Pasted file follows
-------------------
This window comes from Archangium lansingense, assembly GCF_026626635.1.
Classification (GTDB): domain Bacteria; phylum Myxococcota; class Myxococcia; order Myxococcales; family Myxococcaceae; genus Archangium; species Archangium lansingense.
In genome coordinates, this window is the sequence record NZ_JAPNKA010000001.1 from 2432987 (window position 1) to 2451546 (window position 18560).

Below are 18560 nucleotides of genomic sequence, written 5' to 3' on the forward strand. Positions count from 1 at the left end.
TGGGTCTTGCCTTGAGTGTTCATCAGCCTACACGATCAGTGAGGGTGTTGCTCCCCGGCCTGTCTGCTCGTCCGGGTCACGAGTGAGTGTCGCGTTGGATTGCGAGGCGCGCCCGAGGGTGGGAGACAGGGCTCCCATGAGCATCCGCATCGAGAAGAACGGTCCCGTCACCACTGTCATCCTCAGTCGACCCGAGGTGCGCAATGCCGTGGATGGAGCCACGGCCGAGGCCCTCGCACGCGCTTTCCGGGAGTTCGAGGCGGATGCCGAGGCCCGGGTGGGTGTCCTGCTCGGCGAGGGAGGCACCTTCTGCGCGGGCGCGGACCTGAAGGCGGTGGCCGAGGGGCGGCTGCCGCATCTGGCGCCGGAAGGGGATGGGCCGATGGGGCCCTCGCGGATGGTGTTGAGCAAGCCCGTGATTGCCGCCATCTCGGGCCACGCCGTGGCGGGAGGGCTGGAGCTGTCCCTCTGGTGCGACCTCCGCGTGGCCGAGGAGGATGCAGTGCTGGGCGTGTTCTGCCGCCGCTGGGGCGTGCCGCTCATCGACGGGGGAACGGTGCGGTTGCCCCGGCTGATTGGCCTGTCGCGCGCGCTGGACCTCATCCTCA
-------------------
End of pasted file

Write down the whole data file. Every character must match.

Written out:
This window comes from Archangium lansingense, assembly GCF_026626635.1.
Classification (GTDB): domain Bacteria; phylum Myxococcota; class Myxococcia; order Myxococcales; family Myxococcaceae; genus Archangium; species Archangium lansingense.
In genome coordinates, this window is the sequence record NZ_JAPNKA010000001.1 from 2432987 (window position 1) to 2451546 (window position 18560).

Below are 18560 nucleotides of genomic sequence, written 5' to 3' on the forward strand. Positions count from 1 at the left end.
TGGGTCTTGCCTTGAGTGTTCATCAGCCTACACGATCAGTGAGGGTGTTGCTCCCCGGCCTGTCTGCTCGTCCGGGTCACGAGTGAGTGTCGCGTTGGATTGCGAGGCGCGCCCGAGGGTGGGAGACAGGGCTCCCATGAGCATCCGCATCGAGAAGAACGGTCCCGTCACCACTGTCATCCTCAGTCGACCCGAGGTGCGCAATGCCGTGGATGGAGCCACGGCCGAGGCCCTCGCACGCGCTTTCCGGGAGTTCGAGGCGGATGCCGAGGCCCGGGTGGGTGTCCTGCTCGGCGAGGGAGGCACCTTCTGCGCGGGCGCGGACCTGAAGGCGGTGGCCGAGGGGCGGCTGCCGCATCTGGCGCCGGAAGGGGATGGGCCGATGGGGCCCTCGCGGATGGTGTTGAGCAAGCCCGTGATTGCCGCCATCTCGGGCCACGCCGTGGCGGGAGGGCTGGAGCTGTCCCTCTGGTGCGACCTCCGCGTGGCCGAGGAGGATGCAGTGCTGGGCGTGTTCTGCCGCCGCTGGGGCGTGCCGCTCATCGACGGGGGAACGGTGCGGTTGCCCCGGCTGATTGGCCTGTCGCGCGCGCTGGACCTCATCCTCA